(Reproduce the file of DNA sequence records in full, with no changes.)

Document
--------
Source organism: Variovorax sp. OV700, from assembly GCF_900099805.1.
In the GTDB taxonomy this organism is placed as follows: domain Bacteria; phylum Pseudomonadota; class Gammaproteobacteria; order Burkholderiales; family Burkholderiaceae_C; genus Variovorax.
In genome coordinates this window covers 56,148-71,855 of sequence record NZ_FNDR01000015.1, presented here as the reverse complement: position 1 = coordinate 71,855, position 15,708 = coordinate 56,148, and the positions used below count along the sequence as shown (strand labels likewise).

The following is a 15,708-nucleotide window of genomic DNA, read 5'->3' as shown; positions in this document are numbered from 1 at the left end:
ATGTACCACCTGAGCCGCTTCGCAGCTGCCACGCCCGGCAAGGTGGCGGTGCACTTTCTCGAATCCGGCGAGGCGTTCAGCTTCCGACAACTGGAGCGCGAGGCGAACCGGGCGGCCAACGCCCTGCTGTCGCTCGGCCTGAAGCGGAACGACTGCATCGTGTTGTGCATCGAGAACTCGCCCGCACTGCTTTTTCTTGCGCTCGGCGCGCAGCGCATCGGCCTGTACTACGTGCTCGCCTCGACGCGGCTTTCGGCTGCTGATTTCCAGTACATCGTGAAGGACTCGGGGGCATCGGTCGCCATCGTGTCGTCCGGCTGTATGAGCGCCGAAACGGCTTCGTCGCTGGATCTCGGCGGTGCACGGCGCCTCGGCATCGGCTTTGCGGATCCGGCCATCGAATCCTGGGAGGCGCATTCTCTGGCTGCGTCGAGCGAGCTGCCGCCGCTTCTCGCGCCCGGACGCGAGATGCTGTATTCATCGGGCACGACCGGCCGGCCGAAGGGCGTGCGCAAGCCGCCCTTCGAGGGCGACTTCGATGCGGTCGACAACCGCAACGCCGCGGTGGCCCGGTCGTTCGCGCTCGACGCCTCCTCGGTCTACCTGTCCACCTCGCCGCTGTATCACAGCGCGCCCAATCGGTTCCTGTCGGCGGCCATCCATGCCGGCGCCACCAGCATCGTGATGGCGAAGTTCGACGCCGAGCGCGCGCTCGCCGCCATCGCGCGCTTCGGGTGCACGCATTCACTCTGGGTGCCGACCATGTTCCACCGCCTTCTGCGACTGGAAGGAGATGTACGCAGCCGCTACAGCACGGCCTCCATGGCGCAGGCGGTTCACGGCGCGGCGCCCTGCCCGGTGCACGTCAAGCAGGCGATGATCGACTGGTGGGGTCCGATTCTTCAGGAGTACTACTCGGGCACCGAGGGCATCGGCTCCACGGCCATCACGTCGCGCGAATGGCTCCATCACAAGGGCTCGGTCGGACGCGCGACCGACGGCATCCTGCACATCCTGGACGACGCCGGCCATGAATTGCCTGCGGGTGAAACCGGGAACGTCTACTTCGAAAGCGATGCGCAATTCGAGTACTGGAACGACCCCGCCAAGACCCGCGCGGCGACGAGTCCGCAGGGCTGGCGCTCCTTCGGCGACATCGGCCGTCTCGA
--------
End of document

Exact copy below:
Source organism: Variovorax sp. OV700, from assembly GCF_900099805.1.
In the GTDB taxonomy this organism is placed as follows: domain Bacteria; phylum Pseudomonadota; class Gammaproteobacteria; order Burkholderiales; family Burkholderiaceae_C; genus Variovorax.
In genome coordinates this window covers 56,148-71,855 of sequence record NZ_FNDR01000015.1, presented here as the reverse complement: position 1 = coordinate 71,855, position 15,708 = coordinate 56,148, and the positions used below count along the sequence as shown (strand labels likewise).

The following is a 15,708-nucleotide window of genomic DNA, read 5'->3' as shown; positions in this document are numbered from 1 at the left end:
ATGTACCACCTGAGCCGCTTCGCAGCTGCCACGCCCGGCAAGGTGGCGGTGCACTTTCTCGAATCCGGCGAGGCGTTCAGCTTCCGACAACTGGAGCGCGAGGCGAACCGGGCGGCCAACGCCCTGCTGTCGCTCGGCCTGAAGCGGAACGACTGCATCGTGTTGTGCATCGAGAACTCGCCCGCACTGCTTTTTCTTGCGCTCGGCGCGCAGCGCATCGGCCTGTACTACGTGCTCGCCTCGACGCGGCTTTCGGCTGCTGATTTCCAGTACATCGTGAAGGACTCGGGGGCATCGGTCGCCATCGTGTCGTCCGGCTGTATGAGCGCCGAAACGGCTTCGTCGCTGGATCTCGGCGGTGCACGGCGCCTCGGCATCGGCTTTGCGGATCCGGCCATCGAATCCTGGGAGGCGCATTCTCTGGCTGCGTCGAGCGAGCTGCCGCCGCTTCTCGCGCCCGGACGCGAGATGCTGTATTCATCGGGCACGACCGGCCGGCCGAAGGGCGTGCGCAAGCCGCCCTTCGAGGGCGACTTCGATGCGGTCGACAACCGCAACGCCGCGGTGGCCCGGTCGTTCGCGCTCGACGCCTCCTCGGTCTACCTGTCCACCTCGCCGCTGTATCACAGCGCGCCCAATCGGTTCCTGTCGGCGGCCATCCATGCCGGCGCCACCAGCATCGTGATGGCGAAGTTCGACGCCGAGCGCGCGCTCGCCGCCATCGCGCGCTTCGGGTGCACGCATTCACTCTGGGTGCCGACCATGTTCCACCGCCTTCTGCGACTGGAAGGAGATGTACGCAGCCGCTACAGCACGGCCTCCATGGCGCAGGCGGTTCACGGCGCGGCGCCCTGCCCGGTGCACGTCAAGCAGGCGATGATCGACTGGTGGGGTCCGATTCTTCAGGAGTACTACTCGGGCACCGAGGGCATCGGCTCCACGGCCATCACGTCGCGCGAATGGCTCCATCACAAGGGCTCGGTCGGACGCGCGACCGACGGCATCCTGCACATCCTGGACGACGCCGGCCATGAATTGCCTGCGGGTGAAACCGGGAACGTCTACTTCGAAAGCGATGCGCAATTCGAGTACTGGAACGACCCCGCCAAGACCCGCGCGGCGACGAGTCCGCAGGGCTGGCGCTCCTTCGGCGACATCGGCCGTCTCGA